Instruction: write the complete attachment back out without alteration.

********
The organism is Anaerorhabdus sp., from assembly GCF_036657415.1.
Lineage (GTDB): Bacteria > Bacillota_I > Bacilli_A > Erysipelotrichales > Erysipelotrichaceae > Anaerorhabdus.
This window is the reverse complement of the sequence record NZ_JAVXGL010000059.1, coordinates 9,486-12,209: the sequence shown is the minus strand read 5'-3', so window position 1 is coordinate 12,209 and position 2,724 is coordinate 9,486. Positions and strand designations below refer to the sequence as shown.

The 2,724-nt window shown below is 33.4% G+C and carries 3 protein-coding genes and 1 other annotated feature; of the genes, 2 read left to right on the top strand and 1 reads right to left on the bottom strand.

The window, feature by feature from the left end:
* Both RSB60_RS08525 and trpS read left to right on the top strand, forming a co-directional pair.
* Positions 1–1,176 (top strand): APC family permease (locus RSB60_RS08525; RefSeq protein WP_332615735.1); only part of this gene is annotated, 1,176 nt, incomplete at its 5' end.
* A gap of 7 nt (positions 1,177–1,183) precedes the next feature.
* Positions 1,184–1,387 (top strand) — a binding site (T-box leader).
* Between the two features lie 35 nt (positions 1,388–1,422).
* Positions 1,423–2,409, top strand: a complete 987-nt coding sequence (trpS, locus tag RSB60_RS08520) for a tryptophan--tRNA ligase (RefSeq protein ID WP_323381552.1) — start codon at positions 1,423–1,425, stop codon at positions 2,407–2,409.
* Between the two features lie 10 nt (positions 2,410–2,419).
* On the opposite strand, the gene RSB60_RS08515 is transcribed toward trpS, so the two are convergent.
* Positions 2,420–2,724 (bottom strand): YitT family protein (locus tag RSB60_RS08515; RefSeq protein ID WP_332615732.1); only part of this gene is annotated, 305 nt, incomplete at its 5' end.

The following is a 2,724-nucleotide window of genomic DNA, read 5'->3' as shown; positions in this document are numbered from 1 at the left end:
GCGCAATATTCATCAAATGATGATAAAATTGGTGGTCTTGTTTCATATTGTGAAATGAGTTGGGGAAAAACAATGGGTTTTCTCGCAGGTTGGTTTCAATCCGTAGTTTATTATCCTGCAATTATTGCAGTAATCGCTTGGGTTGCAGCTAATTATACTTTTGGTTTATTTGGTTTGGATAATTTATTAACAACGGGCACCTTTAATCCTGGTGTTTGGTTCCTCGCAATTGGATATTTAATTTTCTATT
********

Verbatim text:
The organism is Anaerorhabdus sp., from assembly GCF_036657415.1.
Lineage (GTDB): Bacteria > Bacillota_I > Bacilli_A > Erysipelotrichales > Erysipelotrichaceae > Anaerorhabdus.
This window is the reverse complement of the sequence record NZ_JAVXGL010000059.1, coordinates 9,486-12,209: the sequence shown is the minus strand read 5'-3', so window position 1 is coordinate 12,209 and position 2,724 is coordinate 9,486. Positions and strand designations below refer to the sequence as shown.

The 2,724-nt window shown below is 33.4% G+C and carries 3 protein-coding genes and 1 other annotated feature; of the genes, 2 read left to right on the top strand and 1 reads right to left on the bottom strand.

The window, feature by feature from the left end:
* Both RSB60_RS08525 and trpS read left to right on the top strand, forming a co-directional pair.
* Positions 1–1,176 (top strand): APC family permease (locus RSB60_RS08525; RefSeq protein WP_332615735.1); only part of this gene is annotated, 1,176 nt, incomplete at its 5' end.
* A gap of 7 nt (positions 1,177–1,183) precedes the next feature.
* Positions 1,184–1,387 (top strand) — a binding site (T-box leader).
* Between the two features lie 35 nt (positions 1,388–1,422).
* Positions 1,423–2,409, top strand: a complete 987-nt coding sequence (trpS, locus tag RSB60_RS08520) for a tryptophan--tRNA ligase (RefSeq protein ID WP_323381552.1) — start codon at positions 1,423–1,425, stop codon at positions 2,407–2,409.
* Between the two features lie 10 nt (positions 2,410–2,419).
* On the opposite strand, the gene RSB60_RS08515 is transcribed toward trpS, so the two are convergent.
* Positions 2,420–2,724 (bottom strand): YitT family protein (locus tag RSB60_RS08515; RefSeq protein ID WP_332615732.1); only part of this gene is annotated, 305 nt, incomplete at its 5' end.

The following is a 2,724-nucleotide window of genomic DNA, read 5'->3' as shown; positions in this document are numbered from 1 at the left end:
GCGCAATATTCATCAAATGATGATAAAATTGGTGGTCTTGTTTCATATTGTGAAATGAGTTGGGGAAAAACAATGGGTTTTCTCGCAGGTTGGTTTCAATCCGTAGTTTATTATCCTGCAATTATTGCAGTAATCGCTTGGGTTGCAGCTAATTATACTTTTGGTTTATTTGGTTTGGATAATTTATTAACAACGGGCACCTTTAATCCTGGTGTTTGGTTCCTCGCAATTGGATATTTAATTTTCTATT